Masterpiece Theatre; Merchant of Venice, The
The Merchant of Venice, Reel 1 of 2
More material is available from this program at the WGBH Archive. If you are a researcher interested in accessing the collection at WGBH, please email email@example.com.
Undigitized item: Request Digitization
Untranscribed item: Request Transcription
- Masterpiece Theatre
- Merchant of Venice, The
- Program Number
- Series Description
Program premiered in 1971 with The First Churchills. Hosted by Alastair Cooke. Intended as a showcase for the best of British television drama. Spawned MYSTERY! in 1980. Current executive producer Rebecca Eaton. All promotion of program done by Frank Goodman & Associates (see below). Synopsis, cast information and producers listed by individual title. Series release date: 1971
- Program Description
This acclaimed adaptation of Shakespeare's most controversial play stars Henry Goodman (Broken Glass) as Shylock, the money-lending Jew who famously demands "a pound of flesh" in payment for a forfeited loan. Goodman's performance in the Royal National Theatre's stage version won the Olivier Award for Best Actor, London theatre's equivalent to Broadway's Tony. Director Trevor Nunn (Oklahoma! My Fair Lady, Nicholas Nickleby) won the Best Director Olivier for his daring update of the play to early 1930s Venice, with its decadent cafe culture and vibrant Jewish quarter. "It was that very period when anti-Semitic thought and behavior was becoming current and even -- it's ghastly to think it -- voguish and the subject of wit and amusement," says Nunn. "The Holocaust... was just coming down the pike." The merchant of the title is Antonio (David Bamber), who borrows the enormous sum of 3,000 ducats from Shylock to fund the marriage quest of his friend Bassanio (Alexander Hanson), who seeks the hand of the beautiful heiress Portia. In lieu of interest and partly in jest, Antonio agrees to forfeit a pound of his own flesh if he cannot make repayment on time. In a celebrated courtroom scene, Shylock demands his due, a payment which will certainly kill the merchant. Shakespeare concocted Shylock as a comic villain, but he went beyond caricature to create a complex human being struggling with conflicting motives.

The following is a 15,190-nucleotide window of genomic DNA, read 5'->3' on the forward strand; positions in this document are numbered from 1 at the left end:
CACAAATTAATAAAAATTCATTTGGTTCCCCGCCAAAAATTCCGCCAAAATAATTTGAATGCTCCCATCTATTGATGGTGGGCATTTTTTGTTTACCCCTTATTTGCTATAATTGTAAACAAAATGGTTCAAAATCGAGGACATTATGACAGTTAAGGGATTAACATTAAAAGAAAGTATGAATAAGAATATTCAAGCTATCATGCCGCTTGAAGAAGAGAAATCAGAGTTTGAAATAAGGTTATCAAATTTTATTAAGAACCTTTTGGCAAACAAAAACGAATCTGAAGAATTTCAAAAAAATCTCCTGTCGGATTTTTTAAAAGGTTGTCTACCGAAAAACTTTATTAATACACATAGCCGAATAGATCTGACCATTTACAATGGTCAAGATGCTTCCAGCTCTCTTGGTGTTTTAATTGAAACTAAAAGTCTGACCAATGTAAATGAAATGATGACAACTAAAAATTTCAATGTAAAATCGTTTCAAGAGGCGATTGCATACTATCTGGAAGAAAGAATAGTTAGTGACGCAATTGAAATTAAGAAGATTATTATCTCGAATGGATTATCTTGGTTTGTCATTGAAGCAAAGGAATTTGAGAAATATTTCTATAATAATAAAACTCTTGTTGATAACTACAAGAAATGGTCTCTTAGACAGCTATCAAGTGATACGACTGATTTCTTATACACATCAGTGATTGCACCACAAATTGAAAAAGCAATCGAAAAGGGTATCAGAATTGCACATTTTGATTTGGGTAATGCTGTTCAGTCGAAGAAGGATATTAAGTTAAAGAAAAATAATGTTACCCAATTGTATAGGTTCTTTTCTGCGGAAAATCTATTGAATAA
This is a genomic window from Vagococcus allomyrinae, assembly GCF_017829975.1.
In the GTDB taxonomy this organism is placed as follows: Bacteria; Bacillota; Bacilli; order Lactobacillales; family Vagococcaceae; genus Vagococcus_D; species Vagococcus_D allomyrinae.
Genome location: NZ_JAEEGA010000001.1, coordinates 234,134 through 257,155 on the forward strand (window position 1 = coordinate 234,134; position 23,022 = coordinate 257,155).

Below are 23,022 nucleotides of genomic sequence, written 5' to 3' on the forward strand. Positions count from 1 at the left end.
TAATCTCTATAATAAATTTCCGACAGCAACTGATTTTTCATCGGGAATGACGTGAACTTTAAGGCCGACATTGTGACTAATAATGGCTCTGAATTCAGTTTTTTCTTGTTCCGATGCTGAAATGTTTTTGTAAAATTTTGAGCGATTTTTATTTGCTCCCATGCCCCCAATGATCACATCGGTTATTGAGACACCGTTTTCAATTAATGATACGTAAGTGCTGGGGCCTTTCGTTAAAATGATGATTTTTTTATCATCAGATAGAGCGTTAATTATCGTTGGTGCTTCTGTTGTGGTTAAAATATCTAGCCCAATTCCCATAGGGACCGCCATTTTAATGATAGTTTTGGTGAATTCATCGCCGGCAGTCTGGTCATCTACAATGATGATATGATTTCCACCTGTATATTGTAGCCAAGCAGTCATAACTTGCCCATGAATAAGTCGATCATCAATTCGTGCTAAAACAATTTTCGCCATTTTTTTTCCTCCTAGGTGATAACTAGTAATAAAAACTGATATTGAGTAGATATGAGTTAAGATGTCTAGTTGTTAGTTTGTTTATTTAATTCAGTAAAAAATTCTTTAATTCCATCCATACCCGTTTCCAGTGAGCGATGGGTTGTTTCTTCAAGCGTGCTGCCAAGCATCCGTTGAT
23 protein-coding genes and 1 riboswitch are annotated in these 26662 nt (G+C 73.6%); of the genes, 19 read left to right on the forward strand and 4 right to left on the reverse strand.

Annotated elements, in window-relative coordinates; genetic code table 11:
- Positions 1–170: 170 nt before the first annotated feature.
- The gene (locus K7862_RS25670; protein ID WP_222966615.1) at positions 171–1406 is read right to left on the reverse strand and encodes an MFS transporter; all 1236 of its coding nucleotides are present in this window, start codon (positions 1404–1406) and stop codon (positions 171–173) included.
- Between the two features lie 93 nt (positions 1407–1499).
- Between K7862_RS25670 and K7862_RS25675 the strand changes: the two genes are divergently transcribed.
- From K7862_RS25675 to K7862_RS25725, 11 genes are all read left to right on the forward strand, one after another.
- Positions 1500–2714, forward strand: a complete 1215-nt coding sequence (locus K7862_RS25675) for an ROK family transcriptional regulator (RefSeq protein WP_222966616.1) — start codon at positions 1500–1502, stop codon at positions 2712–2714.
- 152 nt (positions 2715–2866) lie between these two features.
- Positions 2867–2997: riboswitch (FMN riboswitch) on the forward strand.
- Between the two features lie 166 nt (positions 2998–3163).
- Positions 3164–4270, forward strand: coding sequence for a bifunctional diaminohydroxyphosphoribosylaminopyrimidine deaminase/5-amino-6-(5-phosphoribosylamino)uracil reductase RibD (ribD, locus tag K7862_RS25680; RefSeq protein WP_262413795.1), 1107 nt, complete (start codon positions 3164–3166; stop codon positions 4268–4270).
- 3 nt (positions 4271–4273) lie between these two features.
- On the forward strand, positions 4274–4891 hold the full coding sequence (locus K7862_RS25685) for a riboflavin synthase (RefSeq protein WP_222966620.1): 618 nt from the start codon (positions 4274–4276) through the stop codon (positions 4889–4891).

- Asset Type
- Media Type
- Chicago: “Masterpiece Theatre; Merchant of Venice, The,” WGBH Media Library & Archives, accessed June 20, 2018, http://openvault.wgbh.org/catalog/V_8C588ED83A574B2ABF6E21B31A3B81BB.
- MLA: “Masterpiece Theatre; Merchant of Venice, The.” WGBH Media Library & Archives. Web. June 20, 2018. <http://openvault.wgbh.org/catalog/V_8C588ED83A574B2ABF6E21B31A3B81BB>.
- APA: Masterpiece Theatre; Merchant of Venice, The. Boston, MA: WGBH Media Library & Archives. Retrieved from http://openvault.wgbh.org/catalog/V_8C588ED83A574B2ABF6E21B31A3B81BB